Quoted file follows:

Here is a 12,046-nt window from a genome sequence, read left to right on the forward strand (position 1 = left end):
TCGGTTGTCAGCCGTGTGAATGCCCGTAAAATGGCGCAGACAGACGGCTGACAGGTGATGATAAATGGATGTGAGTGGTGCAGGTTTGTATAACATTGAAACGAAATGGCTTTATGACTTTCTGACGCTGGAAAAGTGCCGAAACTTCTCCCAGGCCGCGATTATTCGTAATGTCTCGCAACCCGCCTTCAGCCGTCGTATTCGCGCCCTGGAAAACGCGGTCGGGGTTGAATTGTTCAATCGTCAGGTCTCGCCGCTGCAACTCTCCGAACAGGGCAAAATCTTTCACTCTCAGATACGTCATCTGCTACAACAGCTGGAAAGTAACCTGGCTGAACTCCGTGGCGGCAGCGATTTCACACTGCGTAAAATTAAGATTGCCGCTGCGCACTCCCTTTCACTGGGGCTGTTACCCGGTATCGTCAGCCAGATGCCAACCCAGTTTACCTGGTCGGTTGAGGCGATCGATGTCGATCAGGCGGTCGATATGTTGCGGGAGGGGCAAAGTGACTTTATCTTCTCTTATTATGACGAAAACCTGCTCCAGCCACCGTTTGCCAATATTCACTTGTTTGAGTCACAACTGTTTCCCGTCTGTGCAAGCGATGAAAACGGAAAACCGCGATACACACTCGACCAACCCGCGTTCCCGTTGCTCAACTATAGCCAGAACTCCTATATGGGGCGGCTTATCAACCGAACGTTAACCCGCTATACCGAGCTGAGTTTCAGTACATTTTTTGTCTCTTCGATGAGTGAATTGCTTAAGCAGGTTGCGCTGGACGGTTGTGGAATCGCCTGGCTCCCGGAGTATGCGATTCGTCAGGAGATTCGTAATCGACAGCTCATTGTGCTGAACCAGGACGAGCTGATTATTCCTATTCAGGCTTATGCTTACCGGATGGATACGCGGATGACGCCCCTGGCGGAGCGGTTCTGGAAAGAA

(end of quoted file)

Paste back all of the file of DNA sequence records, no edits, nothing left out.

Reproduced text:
Here is a 12,046-nt window from a genome sequence, read left to right on the forward strand (position 1 = left end):
TCGGTTGTCAGCCGTGTGAATGCCCGTAAAATGGCGCAGACAGACGGCTGACAGGTGATGATAAATGGATGTGAGTGGTGCAGGTTTGTATAACATTGAAACGAAATGGCTTTATGACTTTCTGACGCTGGAAAAGTGCCGAAACTTCTCCCAGGCCGCGATTATTCGTAATGTCTCGCAACCCGCCTTCAGCCGTCGTATTCGCGCCCTGGAAAACGCGGTCGGGGTTGAATTGTTCAATCGTCAGGTCTCGCCGCTGCAACTCTCCGAACAGGGCAAAATCTTTCACTCTCAGATACGTCATCTGCTACAACAGCTGGAAAGTAACCTGGCTGAACTCCGTGGCGGCAGCGATTTCACACTGCGTAAAATTAAGATTGCCGCTGCGCACTCCCTTTCACTGGGGCTGTTACCCGGTATCGTCAGCCAGATGCCAACCCAGTTTACCTGGTCGGTTGAGGCGATCGATGTCGATCAGGCGGTCGATATGTTGCGGGAGGGGCAAAGTGACTTTATCTTCTCTTATTATGACGAAAACCTGCTCCAGCCACCGTTTGCCAATATTCACTTGTTTGAGTCACAACTGTTTCCCGTCTGTGCAAGCGATGAAAACGGAAAACCGCGATACACACTCGACCAACCCGCGTTCCCGTTGCTCAACTATAGCCAGAACTCCTATATGGGGCGGCTTATCAACCGAACGTTAACCCGCTATACCGAGCTGAGTTTCAGTACATTTTTTGTCTCTTCGATGAGTGAATTGCTTAAGCAGGTTGCGCTGGACGGTTGTGGAATCGCCTGGCTCCCGGAGTATGCGATTCGTCAGGAGATTCGTAATCGACAGCTCATTGTGCTGAACCAGGACGAGCTGATTATTCCTATTCAGGCTTATGCTTACCGGATGGATACGCGGATGACGCCCCTGGCGGAGCGGTTCTGGAAAGAA